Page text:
Your team members are facing unprecedented challenges as the COVID-19 situation drags on. They’re working from home, dealing with new interruptions and issues, and may struggle to be as productive as they were in an in-office environment. However, we cannot lose sight of the fact that managers are also struggling. They’re faced with new hurdles to overcome and may not have a great grasp on how to manage and lead remote teams effectively. We’ll delve into 10 tips that will help put you on the straight and narrow.
Small Talk Still Matters
Too often, remote work relationships focus on to-do lists, progress updates, and the like. That’s natural. However, we can’t forget that these are relationships with real people with real needs and expectations. They need to feel connected and supported. If all you’re doing is checking on projects, that’s not going to happen.
Managers need to make time for small talk. Think about it – in an office environment, you talk to your team members about their families, their plans, their dreams, and more. That must continue in a remote-work situation. Of course, you must plan effectively to make sure it happens. Set out blocks of time weekly (or daily if you prefer) reserved just for reconnecting and chatting with your team members.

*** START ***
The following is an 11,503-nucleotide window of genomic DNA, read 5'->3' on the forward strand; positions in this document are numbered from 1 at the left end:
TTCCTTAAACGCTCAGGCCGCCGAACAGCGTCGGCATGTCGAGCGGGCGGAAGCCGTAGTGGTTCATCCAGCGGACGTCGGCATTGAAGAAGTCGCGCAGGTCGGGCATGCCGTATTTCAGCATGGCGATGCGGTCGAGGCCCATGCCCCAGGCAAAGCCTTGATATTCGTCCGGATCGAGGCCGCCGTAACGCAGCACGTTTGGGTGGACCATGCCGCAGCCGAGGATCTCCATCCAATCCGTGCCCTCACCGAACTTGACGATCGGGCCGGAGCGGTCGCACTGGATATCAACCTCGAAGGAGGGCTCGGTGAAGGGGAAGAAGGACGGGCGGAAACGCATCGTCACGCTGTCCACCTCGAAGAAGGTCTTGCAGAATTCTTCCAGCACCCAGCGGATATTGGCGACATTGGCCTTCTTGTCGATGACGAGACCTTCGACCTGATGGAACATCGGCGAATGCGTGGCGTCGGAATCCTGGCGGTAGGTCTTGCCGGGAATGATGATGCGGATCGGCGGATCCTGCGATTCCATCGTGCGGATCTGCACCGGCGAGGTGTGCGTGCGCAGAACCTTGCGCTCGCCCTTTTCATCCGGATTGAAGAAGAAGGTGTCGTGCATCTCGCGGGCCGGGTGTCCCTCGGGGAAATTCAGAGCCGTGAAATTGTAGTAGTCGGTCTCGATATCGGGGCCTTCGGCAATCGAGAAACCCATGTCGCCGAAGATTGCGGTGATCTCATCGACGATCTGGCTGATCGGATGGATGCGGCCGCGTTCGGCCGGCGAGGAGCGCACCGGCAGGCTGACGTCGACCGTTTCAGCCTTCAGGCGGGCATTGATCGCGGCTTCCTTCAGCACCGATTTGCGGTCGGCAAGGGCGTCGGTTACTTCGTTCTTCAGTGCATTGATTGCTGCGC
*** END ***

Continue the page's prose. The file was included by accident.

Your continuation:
Yeah, we’ve all been there – hair mussed, in the same sweatpants as yesterday, coffee-stained napkin on our work desk. It’s not something you want to share, certainly. Or maybe you’re of the other mindset – shy about connecting via video with others. It might even be that you’re sharing your workspace with your spouse, your children, and your pets. There are any number of reasons to feel a little hesitant to go live, but there are even more reasons that you should.
Video is the only communication method available to remote managers and their teams that can provide the same level of connection and interaction as meeting in person. Communication isn’t just about the words you say aloud. It’s about the smile you share at a joke, the raised eyebrow when asking a question, and the million other nonverbal cues we use every day that support human communication.
Extend Your One-on-Ones
Even though you’ve all gone remote, you should still be holding your one-on-ones regularly. What’s more, those meetings should be extended rather than cut short. You’re missing those countless in-office moments where you build rapport and foster trust and understanding. Extending your one-on-ones can help you recapture some of those lost opportunities. How much longer should these meetings be? There’s nothing set in stone. We recommend bumping them up by 25-30% or so, or whatever you find is necessary to build trust.
Check In Every Day
Check-ins are important tools for performance management, but in the age of remote working, they’ve become essential elements for keeping everyone connected to one another. Make sure that you check in with your team members daily. You should also make sure that those check-ins are structured appropriately to ensure they’re effective and not simply a waste of time. Make sure that your team members know that they can ask questions, get clarification, and provide feedback during these times.